Exploring the world of fiber, one draft at a time

My posting can be as frequent or infrequent as my spinning, so be as patient as that fiber, sitting in my stash.

Sunday, December 30, 2012

Katahdin fleece review. YST episode 86

This is not a rare breed, or even a breed of sheep commonly used for their fleece. However, a coworker raises these sheep and when she handed me a small bag of wool from her sheep, I promised her I would try spinning it. And as I often do, I shared the experience with my listeners in a podcast.

This breed is raised for meat, often by small farm owners. It's known as a hair sheep along with several other breeds because their fleece contains obvious thicker hairs all through the fleece. Another key factor is that they shed their fleece (known as rooing) which is a great benefit for small farm owners that can not get a shearer in for a small flock, or shear the sheep themselves.

Here's a link to a good website for information on the breed.

http://www.ansi.okstate.edu/breeds/sheep/katahdin/

I try to do my fleece reviews in a similar format, by using washed fiber, carding some and combing some. When I did this for this fleece, it became very interesting to find how it removed many of the hairs, in the combed fiber, but incorporated those hairs into the carded batt. When I spun my sample singles, the combed was mostly smooth, and the carded spun much thicker and showed lots of spikes of the hair.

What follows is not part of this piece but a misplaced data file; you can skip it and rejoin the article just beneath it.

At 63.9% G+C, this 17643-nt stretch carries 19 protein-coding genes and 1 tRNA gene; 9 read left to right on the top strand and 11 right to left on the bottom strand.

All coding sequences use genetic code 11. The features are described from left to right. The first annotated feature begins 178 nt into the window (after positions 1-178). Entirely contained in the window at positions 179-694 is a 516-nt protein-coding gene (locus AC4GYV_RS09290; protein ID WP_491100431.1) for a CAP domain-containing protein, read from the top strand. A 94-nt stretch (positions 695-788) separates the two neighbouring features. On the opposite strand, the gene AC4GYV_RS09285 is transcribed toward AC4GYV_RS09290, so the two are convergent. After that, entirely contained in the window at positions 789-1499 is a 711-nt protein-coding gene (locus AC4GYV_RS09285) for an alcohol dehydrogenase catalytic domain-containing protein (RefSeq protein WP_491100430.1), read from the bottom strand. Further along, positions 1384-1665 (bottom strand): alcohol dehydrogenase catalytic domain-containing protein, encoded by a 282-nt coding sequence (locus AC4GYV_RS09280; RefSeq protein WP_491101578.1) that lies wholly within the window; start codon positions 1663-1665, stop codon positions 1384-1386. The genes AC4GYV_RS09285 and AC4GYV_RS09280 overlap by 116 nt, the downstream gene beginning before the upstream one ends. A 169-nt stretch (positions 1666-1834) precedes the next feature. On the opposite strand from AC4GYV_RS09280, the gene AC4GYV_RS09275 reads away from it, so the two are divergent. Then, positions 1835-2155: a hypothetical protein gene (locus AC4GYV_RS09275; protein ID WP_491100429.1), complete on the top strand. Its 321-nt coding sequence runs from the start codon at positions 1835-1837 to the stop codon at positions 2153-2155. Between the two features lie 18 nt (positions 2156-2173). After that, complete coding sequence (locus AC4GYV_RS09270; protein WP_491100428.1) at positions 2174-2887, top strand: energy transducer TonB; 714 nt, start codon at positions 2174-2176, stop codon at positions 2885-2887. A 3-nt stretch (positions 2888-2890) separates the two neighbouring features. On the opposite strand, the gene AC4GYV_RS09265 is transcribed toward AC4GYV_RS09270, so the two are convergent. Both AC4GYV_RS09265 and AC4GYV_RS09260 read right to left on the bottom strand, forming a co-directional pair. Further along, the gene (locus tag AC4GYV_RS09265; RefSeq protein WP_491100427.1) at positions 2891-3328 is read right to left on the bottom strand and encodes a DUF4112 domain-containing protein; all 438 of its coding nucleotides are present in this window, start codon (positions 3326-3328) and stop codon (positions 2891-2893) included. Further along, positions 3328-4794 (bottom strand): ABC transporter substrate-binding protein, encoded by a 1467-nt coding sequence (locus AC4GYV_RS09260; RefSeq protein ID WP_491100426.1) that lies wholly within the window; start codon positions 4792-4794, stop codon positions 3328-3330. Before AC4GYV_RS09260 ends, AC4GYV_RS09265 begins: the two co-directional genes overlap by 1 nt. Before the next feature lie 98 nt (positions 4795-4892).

I decided to leave the singles on the bobbins awhile (OK, so I did have to get the holidays over)and then knit something to show off the different textures. I knit straight from the bobbins, with very little problem with twist. The small sample skeins taken at the end of the singles after knitting do twist up, so there's still excess twist there. It just did not interfere with the knitting, since the single sat on the bobbin awhile.

Now I am quite use to handling wool, and to my fingers this fleece did not feel scratchy, unlike what you would think looking at it. Of course I did not knit a wearable item, instead I knit a small coaster.

In the photos you can see the singles on the two bobbins, one combed and one carded. The second photo shows the coaster with sample skeins. The center of the coaster is knit with the combed, smooth single, and the edging is knit with the thicker carded single. I used the same size needles, the edging looks thicker, because the single was thicker.

With all the wonderful fleeces in a spinner's world, I am sure there would not bea reason to do a whole fleece of this breed. However it was very interesting to work up this sample, for my sheep breed file.





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